Globe correspondent Elizabeth Cooney is writing about the Boston Marathon in the series "Going the Distance," which appears in the Globe's G Health section. She's also training for it, and hopes you'll check in with her along the way.
Did you know marathon runners out on the course for three hours breathe in the same amount of air as a sedentary person inhales over two days?
That makes it easier to understand why air pollution might affect runners even on days when pollutants don't exceed national standards, almost always the case for marathons held on weekends or holidays. A new study in Medicine & Science in Sports & Exercise links one form of pollution to slower times, but only for women.
Linsey Marr from Virginia Tech and Matthew Ely from the US Army Research Institute of Environmental Medicine in Natick examined the effect of various air pollutants on lung function during seven marathons, including Boston, over eight to 28 years. They tracked the top three male and female finishers, comparing their times to course records and taking into account air pollutants and temperature on race day.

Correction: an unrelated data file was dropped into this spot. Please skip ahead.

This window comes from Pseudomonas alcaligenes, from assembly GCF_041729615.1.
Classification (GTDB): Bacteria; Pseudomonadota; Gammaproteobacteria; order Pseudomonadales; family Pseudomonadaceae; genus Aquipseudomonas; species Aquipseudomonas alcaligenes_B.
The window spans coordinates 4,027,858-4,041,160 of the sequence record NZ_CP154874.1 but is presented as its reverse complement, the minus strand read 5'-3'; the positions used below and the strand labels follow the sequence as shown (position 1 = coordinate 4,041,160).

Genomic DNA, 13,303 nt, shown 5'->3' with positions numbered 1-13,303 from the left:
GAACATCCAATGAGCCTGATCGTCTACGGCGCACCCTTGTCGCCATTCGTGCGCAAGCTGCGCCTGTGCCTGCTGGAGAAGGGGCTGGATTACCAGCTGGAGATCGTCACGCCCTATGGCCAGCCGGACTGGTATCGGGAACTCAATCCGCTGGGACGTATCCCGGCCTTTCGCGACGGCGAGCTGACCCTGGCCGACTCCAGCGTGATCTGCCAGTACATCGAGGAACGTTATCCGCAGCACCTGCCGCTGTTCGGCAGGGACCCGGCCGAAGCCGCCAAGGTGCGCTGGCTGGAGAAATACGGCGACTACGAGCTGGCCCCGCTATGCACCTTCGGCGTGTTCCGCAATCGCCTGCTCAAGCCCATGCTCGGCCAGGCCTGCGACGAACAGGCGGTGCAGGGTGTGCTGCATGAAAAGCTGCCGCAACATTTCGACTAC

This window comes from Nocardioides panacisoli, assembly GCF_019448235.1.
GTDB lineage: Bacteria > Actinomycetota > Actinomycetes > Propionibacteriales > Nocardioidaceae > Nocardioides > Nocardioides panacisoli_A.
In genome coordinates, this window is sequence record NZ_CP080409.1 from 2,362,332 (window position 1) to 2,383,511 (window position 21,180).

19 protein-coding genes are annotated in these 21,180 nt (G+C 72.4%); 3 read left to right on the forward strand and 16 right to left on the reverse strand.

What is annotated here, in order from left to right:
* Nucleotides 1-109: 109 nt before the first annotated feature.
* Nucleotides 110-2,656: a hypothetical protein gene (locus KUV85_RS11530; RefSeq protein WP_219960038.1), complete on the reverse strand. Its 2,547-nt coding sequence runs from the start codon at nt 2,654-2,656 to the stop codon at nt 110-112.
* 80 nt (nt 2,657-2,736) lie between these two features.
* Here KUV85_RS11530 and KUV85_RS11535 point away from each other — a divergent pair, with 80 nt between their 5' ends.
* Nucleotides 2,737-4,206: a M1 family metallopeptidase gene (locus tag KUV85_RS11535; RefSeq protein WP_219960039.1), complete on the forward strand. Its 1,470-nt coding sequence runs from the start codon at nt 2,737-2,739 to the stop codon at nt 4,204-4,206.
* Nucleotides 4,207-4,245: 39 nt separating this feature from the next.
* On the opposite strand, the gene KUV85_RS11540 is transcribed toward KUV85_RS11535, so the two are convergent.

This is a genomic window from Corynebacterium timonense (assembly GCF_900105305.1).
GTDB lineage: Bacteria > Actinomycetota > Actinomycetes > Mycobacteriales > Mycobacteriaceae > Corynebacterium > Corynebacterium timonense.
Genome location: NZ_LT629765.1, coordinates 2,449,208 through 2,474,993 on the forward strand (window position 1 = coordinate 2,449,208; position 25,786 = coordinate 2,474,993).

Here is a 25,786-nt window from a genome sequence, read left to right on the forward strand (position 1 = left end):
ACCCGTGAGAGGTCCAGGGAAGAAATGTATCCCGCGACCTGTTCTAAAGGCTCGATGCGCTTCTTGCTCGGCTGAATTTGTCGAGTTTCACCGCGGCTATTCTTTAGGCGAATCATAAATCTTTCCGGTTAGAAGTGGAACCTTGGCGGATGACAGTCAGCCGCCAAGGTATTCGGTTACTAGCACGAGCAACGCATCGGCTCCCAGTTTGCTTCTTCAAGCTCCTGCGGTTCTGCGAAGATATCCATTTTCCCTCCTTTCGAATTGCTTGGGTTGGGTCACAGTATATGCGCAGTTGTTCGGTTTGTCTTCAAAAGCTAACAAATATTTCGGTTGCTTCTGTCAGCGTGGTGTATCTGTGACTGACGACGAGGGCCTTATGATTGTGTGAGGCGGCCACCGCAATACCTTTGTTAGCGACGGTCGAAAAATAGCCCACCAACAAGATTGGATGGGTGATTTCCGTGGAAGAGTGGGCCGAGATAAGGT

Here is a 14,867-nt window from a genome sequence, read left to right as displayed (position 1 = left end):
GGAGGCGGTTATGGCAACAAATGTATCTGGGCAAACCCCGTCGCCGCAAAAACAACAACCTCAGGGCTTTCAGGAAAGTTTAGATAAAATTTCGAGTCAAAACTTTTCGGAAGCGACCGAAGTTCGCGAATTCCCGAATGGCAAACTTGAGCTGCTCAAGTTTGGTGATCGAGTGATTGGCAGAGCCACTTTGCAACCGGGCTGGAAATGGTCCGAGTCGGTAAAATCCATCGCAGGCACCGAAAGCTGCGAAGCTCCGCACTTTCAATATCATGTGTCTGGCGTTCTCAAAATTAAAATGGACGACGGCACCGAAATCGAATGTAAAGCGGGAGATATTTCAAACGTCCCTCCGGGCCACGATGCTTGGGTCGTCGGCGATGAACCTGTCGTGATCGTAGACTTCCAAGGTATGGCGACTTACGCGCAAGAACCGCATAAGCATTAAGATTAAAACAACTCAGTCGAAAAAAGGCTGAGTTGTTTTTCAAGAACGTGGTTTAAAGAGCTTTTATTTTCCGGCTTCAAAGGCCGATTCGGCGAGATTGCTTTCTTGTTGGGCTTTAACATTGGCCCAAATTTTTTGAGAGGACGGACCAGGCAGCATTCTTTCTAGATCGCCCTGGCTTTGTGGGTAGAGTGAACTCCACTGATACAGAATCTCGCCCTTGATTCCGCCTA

The researchers found that when there were higher levels of particles in the air, women's finishing times were slower. Men's times did not change significantly and other pollutants, such as carbon monoxide, ozone, nitrogen dioxide and sulfur dioxide, were not linked to changes in performance.
Women might be more susceptible to particles in the air because their airways are smaller than men's, the researchers suggested.
- Steve Silva, Boston.com senior producer, two-time Boston Marathon sub-four hour runner.
- Ty Velde is a 16-time Boston qualifier who's completed 12 consecutive Boston Marathons and 25 marathons overall. Ty is now training for his 13th Boston run and will provide training tips for those who train solo and outside, no matter what temperature it is.
- Rich 'Shifter' Horgan is a 19-time Dana-Farber Marathon Challenge team member who runs in honor of his father, who died of colon cancer. He will provide updates on local running events with a focus on the charitable organizations that provide Boston Marathon entries for their organization's fund raising purposes